For programs in the Wikimedia movement, case studies are one of the most important resources we have. [1] When I first joined the education team at the Wikimedia Foundation,I went to the case studies page on the Education Portal, to familiarize myself with the Wikimedia movement, and how programs contribute to the movement. I was surprised by what I found there, because the case studies were more like vignettes. They were not at all like case studies I had worked with in previous organizations, where this type of resource can tell you about how a project happened, the context in which it happened, and what learning happened as a result of the project. I also knew that the case studies didn’t seem to represent the breadth and depth of the Education Programs. In just my first few months, I discovered many amazing stories from talking to community members and reading the newsletter. The case studies on Outreach Wikimedia almost exclusively represented American educators at the university level. It was clear to me, that these materials really needed an update.

This is why Alex Stinson, GLAM strategist, and myself devised a campaign to try to collect new case studies for Wikimedia programs. We want a collection of stories representative of what is happening ‘’now’’ within the movement, and that were not only descriptive, but helpful to anyone who wanted to know more about how programs work, and how they can be more successful. Since we launched the campaign, we learned that we underestimated the time and complexity of writing a case study. This is why we are changing our approach: we are now working with program leaders one on one, asking them to help us collect stories that represent the depth and complexity of programs that we know exist around the world.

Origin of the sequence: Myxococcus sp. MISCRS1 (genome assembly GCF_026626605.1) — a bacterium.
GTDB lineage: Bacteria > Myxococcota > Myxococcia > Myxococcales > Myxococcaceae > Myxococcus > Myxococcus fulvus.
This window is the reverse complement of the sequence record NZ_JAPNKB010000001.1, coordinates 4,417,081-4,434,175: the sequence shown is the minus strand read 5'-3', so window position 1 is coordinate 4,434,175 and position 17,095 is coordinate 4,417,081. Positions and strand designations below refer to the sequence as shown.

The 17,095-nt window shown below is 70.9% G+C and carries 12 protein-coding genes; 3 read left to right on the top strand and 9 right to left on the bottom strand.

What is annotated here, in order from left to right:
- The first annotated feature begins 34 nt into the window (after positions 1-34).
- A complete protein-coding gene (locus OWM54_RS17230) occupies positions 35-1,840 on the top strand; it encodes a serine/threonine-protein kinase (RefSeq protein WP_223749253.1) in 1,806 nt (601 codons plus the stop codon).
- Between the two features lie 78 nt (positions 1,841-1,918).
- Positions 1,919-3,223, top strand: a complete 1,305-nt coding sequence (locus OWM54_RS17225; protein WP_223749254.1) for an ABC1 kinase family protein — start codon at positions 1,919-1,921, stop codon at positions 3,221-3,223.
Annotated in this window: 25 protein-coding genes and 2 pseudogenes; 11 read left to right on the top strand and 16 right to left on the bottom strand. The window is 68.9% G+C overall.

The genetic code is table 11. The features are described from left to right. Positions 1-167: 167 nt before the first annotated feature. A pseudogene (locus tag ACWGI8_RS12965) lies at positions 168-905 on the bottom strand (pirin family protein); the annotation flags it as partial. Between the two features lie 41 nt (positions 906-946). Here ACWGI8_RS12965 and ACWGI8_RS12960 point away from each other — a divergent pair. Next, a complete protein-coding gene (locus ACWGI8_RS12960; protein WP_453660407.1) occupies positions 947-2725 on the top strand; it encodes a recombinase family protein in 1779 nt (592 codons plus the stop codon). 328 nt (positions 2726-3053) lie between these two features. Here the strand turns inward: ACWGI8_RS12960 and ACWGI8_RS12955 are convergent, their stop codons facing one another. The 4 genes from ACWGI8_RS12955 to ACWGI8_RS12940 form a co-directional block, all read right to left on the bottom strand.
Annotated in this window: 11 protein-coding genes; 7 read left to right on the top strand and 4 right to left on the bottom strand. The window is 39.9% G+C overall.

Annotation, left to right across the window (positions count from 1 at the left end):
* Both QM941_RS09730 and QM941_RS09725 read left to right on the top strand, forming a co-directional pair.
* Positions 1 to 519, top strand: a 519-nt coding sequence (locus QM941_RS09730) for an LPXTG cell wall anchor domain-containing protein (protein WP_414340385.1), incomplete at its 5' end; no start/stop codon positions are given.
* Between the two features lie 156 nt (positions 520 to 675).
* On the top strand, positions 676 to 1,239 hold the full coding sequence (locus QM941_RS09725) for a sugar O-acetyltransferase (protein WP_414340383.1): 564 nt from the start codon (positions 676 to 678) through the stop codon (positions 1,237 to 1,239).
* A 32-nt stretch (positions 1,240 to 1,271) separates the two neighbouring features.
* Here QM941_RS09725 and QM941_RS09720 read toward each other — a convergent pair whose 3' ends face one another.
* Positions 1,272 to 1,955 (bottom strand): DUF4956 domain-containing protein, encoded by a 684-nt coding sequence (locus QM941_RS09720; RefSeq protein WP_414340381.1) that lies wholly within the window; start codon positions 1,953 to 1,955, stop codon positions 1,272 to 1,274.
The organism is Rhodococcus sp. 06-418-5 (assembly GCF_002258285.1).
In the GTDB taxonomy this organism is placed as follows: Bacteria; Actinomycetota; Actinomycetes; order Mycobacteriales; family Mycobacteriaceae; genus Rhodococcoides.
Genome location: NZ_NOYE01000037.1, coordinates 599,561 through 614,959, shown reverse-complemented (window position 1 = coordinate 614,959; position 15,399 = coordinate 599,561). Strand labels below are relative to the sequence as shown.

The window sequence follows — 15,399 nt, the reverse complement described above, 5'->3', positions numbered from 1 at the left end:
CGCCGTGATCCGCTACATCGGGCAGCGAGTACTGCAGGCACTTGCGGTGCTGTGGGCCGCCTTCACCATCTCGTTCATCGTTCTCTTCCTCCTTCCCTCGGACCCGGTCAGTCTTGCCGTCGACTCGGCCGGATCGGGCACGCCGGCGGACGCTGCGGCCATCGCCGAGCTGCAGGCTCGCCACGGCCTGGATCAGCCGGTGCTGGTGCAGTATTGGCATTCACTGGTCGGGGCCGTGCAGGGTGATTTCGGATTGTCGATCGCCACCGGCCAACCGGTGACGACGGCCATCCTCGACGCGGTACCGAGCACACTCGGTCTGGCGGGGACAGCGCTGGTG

Help us identify and work with program leaders like you! We will be hosting online and offline clinics over the course of 2018, to help you and your collaborators draft high quality case studies that we can use in a new brochure that will replace our outdated ones. If you would like to submit a case study, or participate in the case study clinics to document your program, get in touch with us via email to nsaad(_AT_)wikimedia · org and astinson(_AT_)wikimedia · org, and at events like Wikimedia Conference, and Wikimania. In the meantime, you can still submit case studies through the input boxes on our Case studies landing page.

Stay tuned

blogs, events & more!
Read our blog posts

Every month, we share knowledge with a focus on programs, process or tools on Wikimedia Foundation's blog. Find all our entries on the Wikimedia blog

Featured blog posts:

Meet Wikistats 2, a new public dashboard and dataset for metrics related to how people read and contribute to Wikimedia projects.
Read more.

Selected from a field of 26 proposals, these projects focus on software, offline outreach, and online organizing.
Read more.


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March 4: Deadline to propose a Conference & Events grant for events to be held August 2018 - February 2019.
March 16-18: WikiIndaba conference 2018

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April 1: Proposals due forAnnual Plan grants 2017-2018 round 2
April 6: NewProject grants announced
April 20: NewConference & Events grants announced
April 18-19: Wikimedia Conference pre-conference: Boards training and Learning Days
April 20-22: Wikimedia Conference 2018

A Program in the Spotlight

Raising awareness of Wikipedia in Nigeria: one radio program at a time
By Olaniyan Olushola